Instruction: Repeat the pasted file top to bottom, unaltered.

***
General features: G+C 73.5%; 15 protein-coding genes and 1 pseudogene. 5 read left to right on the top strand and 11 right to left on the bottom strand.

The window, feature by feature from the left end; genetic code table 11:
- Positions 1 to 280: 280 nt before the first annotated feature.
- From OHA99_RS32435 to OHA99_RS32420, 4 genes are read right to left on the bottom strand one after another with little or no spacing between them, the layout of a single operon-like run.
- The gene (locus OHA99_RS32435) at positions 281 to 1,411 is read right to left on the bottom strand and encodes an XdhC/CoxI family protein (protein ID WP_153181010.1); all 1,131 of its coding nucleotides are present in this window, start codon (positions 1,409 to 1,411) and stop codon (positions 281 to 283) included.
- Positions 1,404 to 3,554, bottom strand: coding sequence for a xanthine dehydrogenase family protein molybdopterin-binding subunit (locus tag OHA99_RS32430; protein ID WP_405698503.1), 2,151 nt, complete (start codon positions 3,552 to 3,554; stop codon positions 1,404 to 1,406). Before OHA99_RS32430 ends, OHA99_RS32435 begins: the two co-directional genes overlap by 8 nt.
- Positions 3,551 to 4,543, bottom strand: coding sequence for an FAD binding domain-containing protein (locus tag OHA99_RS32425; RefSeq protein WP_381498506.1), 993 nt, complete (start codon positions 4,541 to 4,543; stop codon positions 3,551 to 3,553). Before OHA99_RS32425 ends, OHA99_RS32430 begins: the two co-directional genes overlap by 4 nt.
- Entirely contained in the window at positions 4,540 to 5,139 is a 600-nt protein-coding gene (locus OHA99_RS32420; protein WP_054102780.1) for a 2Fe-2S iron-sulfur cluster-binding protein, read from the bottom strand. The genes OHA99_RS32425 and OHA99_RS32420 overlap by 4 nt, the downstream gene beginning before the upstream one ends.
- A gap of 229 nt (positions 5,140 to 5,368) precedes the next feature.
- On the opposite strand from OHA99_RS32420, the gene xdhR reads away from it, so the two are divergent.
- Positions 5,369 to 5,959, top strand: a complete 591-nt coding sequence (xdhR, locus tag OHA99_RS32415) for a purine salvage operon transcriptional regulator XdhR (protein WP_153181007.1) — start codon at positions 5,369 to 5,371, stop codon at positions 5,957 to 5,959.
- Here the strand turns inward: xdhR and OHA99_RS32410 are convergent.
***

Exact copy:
General features: G+C 73.5%; 15 protein-coding genes and 1 pseudogene. 5 read left to right on the top strand and 11 right to left on the bottom strand.

The window, feature by feature from the left end; genetic code table 11:
- Positions 1 to 280: 280 nt before the first annotated feature.
- From OHA99_RS32435 to OHA99_RS32420, 4 genes are read right to left on the bottom strand one after another with little or no spacing between them, the layout of a single operon-like run.
- The gene (locus OHA99_RS32435) at positions 281 to 1,411 is read right to left on the bottom strand and encodes an XdhC/CoxI family protein (protein ID WP_153181010.1); all 1,131 of its coding nucleotides are present in this window, start codon (positions 1,409 to 1,411) and stop codon (positions 281 to 283) included.
- Positions 1,404 to 3,554, bottom strand: coding sequence for a xanthine dehydrogenase family protein molybdopterin-binding subunit (locus tag OHA99_RS32430; protein ID WP_405698503.1), 2,151 nt, complete (start codon positions 3,552 to 3,554; stop codon positions 1,404 to 1,406). Before OHA99_RS32430 ends, OHA99_RS32435 begins: the two co-directional genes overlap by 8 nt.
- Positions 3,551 to 4,543, bottom strand: coding sequence for an FAD binding domain-containing protein (locus tag OHA99_RS32425; RefSeq protein WP_381498506.1), 993 nt, complete (start codon positions 4,541 to 4,543; stop codon positions 3,551 to 3,553). Before OHA99_RS32425 ends, OHA99_RS32430 begins: the two co-directional genes overlap by 4 nt.
- Entirely contained in the window at positions 4,540 to 5,139 is a 600-nt protein-coding gene (locus OHA99_RS32420; protein WP_054102780.1) for a 2Fe-2S iron-sulfur cluster-binding protein, read from the bottom strand. The genes OHA99_RS32425 and OHA99_RS32420 overlap by 4 nt, the downstream gene beginning before the upstream one ends.
- A gap of 229 nt (positions 5,140 to 5,368) precedes the next feature.
- On the opposite strand from OHA99_RS32420, the gene xdhR reads away from it, so the two are divergent.
- Positions 5,369 to 5,959, top strand: a complete 591-nt coding sequence (xdhR, locus tag OHA99_RS32415) for a purine salvage operon transcriptional regulator XdhR (protein WP_153181007.1) — start codon at positions 5,369 to 5,371, stop codon at positions 5,957 to 5,959.
- Here the strand turns inward: xdhR and OHA99_RS32410 are convergent.